Spatial metaphors of the internet: Resources

As someone who does work on online communities and spatial informatics, I’m very much aware of the extent to which we tend to use spatial metaphors to talk about web-based technologies. I asked around the Social Media Collective (including our mighty network of esteemed colleagues) for favorite critiques of the intertwining of space and the internet, and thought I’d share the list of sources here.

Abrams, J. & Hall, P. (Eds.) (2006). Else/where: Mapping new cartographies of networks and territories. Minneapolis, MN: University of Minnesota Design Institute.

Bederson, B. B., & Hollan, J. D. (1994). Pad++: A zooming graphical interface for exploring alternate interface physics. Proceedings of the 7th annual ACM symposium on User interface software and technology, pp. 17-26. Retrieved from

Chun, W. H. K. (2006). Control and freedom: Power and paranoia in the age of fiber optics. Cambridge, MA: MIT Press. (See Chapter 1 in particular)

Cohen, J. (2007). Cyberspace and/as place. Columbia Law Review, 107, 210-256. Retrieved from

Dodge, M. (2001). Cybergeography. Environment and Planning B: planning and Design, 28(1), 1-2.

Donath, J. (2014). The social machine: Designs for living online. Cambridge, MA: MIT Press. (See in particular chapter 3).

Druick, Z. (1995). The information superhighway, or the politics of a metaphor. Bad Subjects, 18. Retrieved from

Gandy, Jr., O. H., & Farrall, K. N. (2009). Metaphoric reinforcement of the virtual fence factors shaping the political economy of property in cyberspace. In A. Chadwick & P. N. Howard (Eds.), Routledge Handbook of Internet Politics, p. 349. New York, NY: Routledge.

Graham, M. (2013). Geography/Internet: Ethereal alternate dimensions of cyberspace or grounded augmented realities. The Geographical Journal. Retrieved from

Harnad, S. (1990). The symbol grounding problem. Physica D: Nonlinear Phenomena, 42(1), 335-346. Retrieved from

Harrison, S., & Dourish, P. (1996). Re-place-ing space: The roles of place and space in collaborative Systems. In Proc. of CSCW ’96. Retrieved from

Hunter, D. (2003). Cyberspace as place and the tragedy of the digital anticommons. California Law Review, 91(2). Retrieved from

Kerr, O. S. (2002).The problem of perspective in Internet law. Geographic Law Journal, 91. Retrieved from

Lakoff, G. & Johnson, M. (1980). Metaphors we live by. Chicago: University of Chicago Press.

Lyman, P. (1998). The poetics of the future: Information highways, virtual communities and digital libraries. Presented at the Lazerow Lecture Series, School of Library and Information Sciences, UCLA. Retrieved from

Mansell, R. (2012). Imagining the internet: communication, innovation, and governance. Oxford University Press.

Markham, A. (1998). Life online: Researching real experience in virtual space. Walnut Creek, CA: Altamira Press.

Nelson, L. D., & Simmons, J. P. (2009). On southbound ease and northbound fees: Literal consequences of the metaphoric link between vertical position and cardinal direction. Journal of Marketing Research, 46(6), 715-724. Retrieved from

Schubert, T. W. (2005). Your highness: Vertical positions as perceptual symbols of power. Journal of Personality and Social Psychology 89, (1). Retrieved from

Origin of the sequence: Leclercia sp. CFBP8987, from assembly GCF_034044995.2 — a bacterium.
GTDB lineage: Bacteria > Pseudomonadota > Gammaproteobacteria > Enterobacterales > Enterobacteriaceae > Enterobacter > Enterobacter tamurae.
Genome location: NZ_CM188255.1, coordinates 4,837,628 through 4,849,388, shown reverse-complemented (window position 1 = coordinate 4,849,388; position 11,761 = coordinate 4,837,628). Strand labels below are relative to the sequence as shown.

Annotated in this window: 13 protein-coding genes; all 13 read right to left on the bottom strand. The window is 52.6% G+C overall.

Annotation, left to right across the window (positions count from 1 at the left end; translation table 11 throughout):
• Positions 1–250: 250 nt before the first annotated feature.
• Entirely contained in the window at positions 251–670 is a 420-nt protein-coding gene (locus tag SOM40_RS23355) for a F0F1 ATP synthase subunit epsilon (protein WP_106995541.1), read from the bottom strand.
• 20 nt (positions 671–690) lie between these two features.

Stefik, M. (1997). Internet Dreams: Archetypes, Myths, and Metaphors. Cambridge, MA: MIT Press.

Turner, F. (2005). Where the counterculture met the new economy: The WELL and the origins of virtual community. Technology and Culture 46 (3), 485–512. Retrieved from

Wilken, R. (2013). An exploratory comparative analysis of the use of metaphors in writing on the Internet and mobile phones. Social Semiotics, 23(5), 632-647. Retrieved from

Wyatt, S. (2000). Talking about the future: Metaphors of the Internet. In N. Brown, B. Rappert & A. Webster (Eds.), Contested futures: A sociology of prospective techno-science, pp. 109-26.  Aldershot: Ashgate Press.

4 thoughts on “Spatial metaphors of the internet: Resources

  1. Great list! A few more…

    Dourish, P., & Bell, G. (2007). The infrastructure of experience and the experience of infrastructure: meaning and structure in everyday encounters with space. Environment and Planning B: Planning and Design, 34(3), 414-430.

    Light, J. (1999). From city space to cyberspace. In M. Crang, P. Crang & J. May (Eds.), Virtual Geographies (pp. 109-130): Routledge.

  2. A few more:

    Sally Applin and Michael Fischer have a series of papers on PolySocial Reality(PoSR), the multiple, sometimes overlapping, network transaction spaces that people traverse synchronously and asynchronously with others to maintain and use social relationships; a conceptual model for the global interaction context within which people experience social interactions whether immediate or mediated by technology. More at

    The full suite of papers is available here:


    Applin and Fischer (2011) “A Cultural Perspective on Mixed, Dual and Blended Reality”

    Click to access ACulturalPerspective.pdf

    Applin and Fischer (2012) “PolySocial Reality: Prospects for Extending User Capabilities Beyond Mixed, Dual and Blended Reality”:

    Click to access PolySocial_Reality.pdf

    Applin and Fischer (2013) “Thing Theory: Connecting Humans to Location-Aware Smart Environments”

    Click to access 13_ApplinFischer.pdf

  3. Pingback: URLs of wisdom (16th August) | Social in silico

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